Thankfully, the pairing of Jarred Vanderbilt and Jaden McDaniels is proving to be highly successful at rebounding. When these two share the floor, the Timberwolves rebound 38.5% of their own misses (100th percentile) and only allow opponents to rebound their misses 22.9% of the time (76th percentile). It turns out playing someone with Vanderbilt’s motor is a positive when it comes to rebounding.
There is more to it than that, though. The Timberwolves have the additional size to cover for Towns when he gets pulled out to the perimeter in their new defensive scheme by playing Vanderbilt with McDaniels. Additionally, it allows the Timberwolves to play McDaniels at his and their preferred small forward position. This pairing gives the Timberwolves an extraordinary amount of defensive versatility and outstanding length and rebounding instincts on both ends of the floor. The Timberwolves will still need to figure out more reliable options when those two aren’t together, but it is a promising step in the right direction.
What in the World is Wrong with the Offense?
The Timberwolves’ offensive and defensive ratings ranking is almost the direct inverse of expectations entering the season. The Timberwolves currently have the 24th ranked offensive rating of 102. In no world does that make any sense when you look at this roster.
Maybe this is the “1 in 14,000,605” outcome, but I believe that things will start to turn around for this team soon. As we saw against the Nuggets, this team won’t win when their big three fail to score more than 14 points. They were paired together as insurance against each other’s off-nights, but when the stars align, the Timberwolves essentially have no chance of winning.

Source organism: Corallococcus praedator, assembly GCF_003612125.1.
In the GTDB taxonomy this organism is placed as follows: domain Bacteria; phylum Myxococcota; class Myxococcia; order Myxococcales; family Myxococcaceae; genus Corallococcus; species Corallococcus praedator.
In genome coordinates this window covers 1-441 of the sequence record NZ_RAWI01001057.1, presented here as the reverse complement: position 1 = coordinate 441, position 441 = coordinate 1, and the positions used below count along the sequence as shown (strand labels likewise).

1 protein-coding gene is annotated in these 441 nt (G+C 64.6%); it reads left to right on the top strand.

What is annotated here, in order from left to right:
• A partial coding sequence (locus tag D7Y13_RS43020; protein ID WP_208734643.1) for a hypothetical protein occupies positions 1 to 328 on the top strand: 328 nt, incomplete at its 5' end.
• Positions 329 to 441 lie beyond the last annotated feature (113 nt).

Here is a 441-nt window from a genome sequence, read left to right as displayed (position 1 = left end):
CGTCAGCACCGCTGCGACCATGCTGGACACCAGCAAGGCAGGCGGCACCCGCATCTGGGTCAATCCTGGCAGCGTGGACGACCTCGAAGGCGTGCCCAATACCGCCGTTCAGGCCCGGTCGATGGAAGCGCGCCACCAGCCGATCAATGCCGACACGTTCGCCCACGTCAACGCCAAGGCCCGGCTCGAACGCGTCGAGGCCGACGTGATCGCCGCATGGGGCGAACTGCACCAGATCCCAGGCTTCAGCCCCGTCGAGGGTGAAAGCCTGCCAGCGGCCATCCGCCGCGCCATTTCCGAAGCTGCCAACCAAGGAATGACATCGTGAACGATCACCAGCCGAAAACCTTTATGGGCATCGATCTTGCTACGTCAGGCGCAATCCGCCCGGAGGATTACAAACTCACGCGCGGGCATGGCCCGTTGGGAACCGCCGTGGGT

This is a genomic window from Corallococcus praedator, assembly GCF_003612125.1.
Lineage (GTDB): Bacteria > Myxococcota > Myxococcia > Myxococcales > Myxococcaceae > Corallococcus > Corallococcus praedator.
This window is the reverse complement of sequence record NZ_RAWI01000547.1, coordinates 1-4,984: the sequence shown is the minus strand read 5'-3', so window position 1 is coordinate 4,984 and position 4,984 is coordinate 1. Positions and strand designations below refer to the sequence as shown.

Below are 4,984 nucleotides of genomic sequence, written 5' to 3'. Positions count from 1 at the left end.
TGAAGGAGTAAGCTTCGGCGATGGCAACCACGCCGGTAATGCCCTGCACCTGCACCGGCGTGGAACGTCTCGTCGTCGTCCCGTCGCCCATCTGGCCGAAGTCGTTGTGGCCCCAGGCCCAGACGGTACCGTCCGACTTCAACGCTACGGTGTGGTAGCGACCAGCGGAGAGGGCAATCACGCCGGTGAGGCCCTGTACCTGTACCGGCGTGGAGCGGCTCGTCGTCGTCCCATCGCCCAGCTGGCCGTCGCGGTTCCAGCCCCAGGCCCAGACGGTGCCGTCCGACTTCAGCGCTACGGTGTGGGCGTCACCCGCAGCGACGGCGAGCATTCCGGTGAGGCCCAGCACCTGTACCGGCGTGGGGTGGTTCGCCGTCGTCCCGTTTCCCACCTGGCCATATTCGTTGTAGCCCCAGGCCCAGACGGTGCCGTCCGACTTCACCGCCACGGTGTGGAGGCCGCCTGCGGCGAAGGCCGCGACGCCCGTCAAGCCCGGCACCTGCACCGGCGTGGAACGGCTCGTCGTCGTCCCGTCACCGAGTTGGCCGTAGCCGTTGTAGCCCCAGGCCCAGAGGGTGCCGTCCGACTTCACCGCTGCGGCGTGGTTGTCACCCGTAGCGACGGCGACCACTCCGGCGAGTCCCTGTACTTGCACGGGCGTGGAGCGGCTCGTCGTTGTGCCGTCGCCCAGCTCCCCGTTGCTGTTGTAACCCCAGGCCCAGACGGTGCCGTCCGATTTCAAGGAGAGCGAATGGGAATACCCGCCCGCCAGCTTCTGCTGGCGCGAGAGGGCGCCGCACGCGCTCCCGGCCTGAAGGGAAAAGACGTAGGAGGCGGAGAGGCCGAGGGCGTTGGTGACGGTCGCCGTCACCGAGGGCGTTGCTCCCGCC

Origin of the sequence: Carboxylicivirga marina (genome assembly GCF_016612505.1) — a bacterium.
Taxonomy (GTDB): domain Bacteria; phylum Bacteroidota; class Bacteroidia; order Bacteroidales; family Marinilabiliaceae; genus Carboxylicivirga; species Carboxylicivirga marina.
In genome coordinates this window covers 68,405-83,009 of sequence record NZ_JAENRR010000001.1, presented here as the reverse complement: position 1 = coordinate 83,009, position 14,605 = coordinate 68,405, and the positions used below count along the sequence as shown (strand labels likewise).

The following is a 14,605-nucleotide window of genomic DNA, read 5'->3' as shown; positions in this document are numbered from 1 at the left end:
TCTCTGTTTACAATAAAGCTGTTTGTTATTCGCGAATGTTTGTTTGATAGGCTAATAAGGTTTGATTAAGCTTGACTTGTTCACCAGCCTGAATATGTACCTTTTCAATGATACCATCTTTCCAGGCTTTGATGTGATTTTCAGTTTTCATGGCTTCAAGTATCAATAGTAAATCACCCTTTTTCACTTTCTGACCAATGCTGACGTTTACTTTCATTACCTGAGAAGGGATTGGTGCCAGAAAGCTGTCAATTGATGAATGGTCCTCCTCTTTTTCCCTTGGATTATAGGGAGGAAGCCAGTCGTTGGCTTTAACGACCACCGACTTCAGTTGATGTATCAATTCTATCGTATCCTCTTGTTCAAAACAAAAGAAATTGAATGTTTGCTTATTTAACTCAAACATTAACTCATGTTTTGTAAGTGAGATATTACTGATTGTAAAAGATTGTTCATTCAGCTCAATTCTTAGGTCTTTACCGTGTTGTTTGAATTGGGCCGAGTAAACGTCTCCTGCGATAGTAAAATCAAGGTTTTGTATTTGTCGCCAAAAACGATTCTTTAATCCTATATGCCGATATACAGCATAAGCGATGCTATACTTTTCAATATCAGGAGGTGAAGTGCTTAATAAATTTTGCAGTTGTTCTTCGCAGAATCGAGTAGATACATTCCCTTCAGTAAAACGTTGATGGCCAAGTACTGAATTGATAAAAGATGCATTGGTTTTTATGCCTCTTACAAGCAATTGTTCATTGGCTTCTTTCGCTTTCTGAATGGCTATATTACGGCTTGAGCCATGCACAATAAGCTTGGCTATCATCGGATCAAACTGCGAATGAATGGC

The most frustrating aspect of the Timberwolves offense is that they are still running really quality actions. Most of the time, they get good looks but fail to execute like we saw against the Nuggets, where they missed a ton of layups. Besides missing shots, some trends should be addressed.
First, D’Angelo Russell has yet to find his groove. Russell has had results that land on all ends of the spectrum, but the consistently positive impact hasn’t been there. Early on, the issue feels like he is over-passing which is generating a lot of his turnovers. I love that Russell is actively looking to be a playmaker because he is an excellent passer. However, sometimes he just needs to take the floater instead of trying to thread the needle to the opposite corner. As the Timberwolves get more experience together, stop hesitating, and stop being afraid of stepping on each other’s toes, I expect Russell’s play to trend more consistently positive.
Second, Anthony Edwards is falling into some bad habits with his shot selection again. I know Edwards has said he worked a ton on his jumper and knows he needs to shoot to create driving lanes. Unfortunately, I think he has the order of that reversed. Instead, I’d prefer to see Edwards use his driving to create outside shots. Edwards doesn’t need extra advantages when it comes to driving. He is on the Mt Olympus of athletes, a realm the vast majority of human history never has and will never experience. He doesn’t need to shoot from outside to drive. By attacking early and often, Edwards has a better chance of getting opponents in foul trouble, getting himself in a rhythm, and staying engaged in the game. When he starts settling for early jumpers, his impact gets watered down, and his intensity lessens. Attack the rim, get a few easy ones, and then punish them from outside.
Finally, Karl-Anthony Towns needs to be more assertive. Not in terms of throwing his body around in the post, because that has not gone well, but in terms of just taking shots. Against Denver, Towns took only 11 shots on the night. There was also a 21 minute and seven-second stretch of game time between the first and third quarter where Towns didn’t take a shot. That is inexcusable. The Nuggets defended Towns well, but every team will throw unique defensive coverages at him all season. That is what happens when you’re one of the most dynamic scoring centers in the league’s history. Towns can’t keep having nights of that passivity for this team to turn the offense around, especially when his other two musketeers are struggling to score.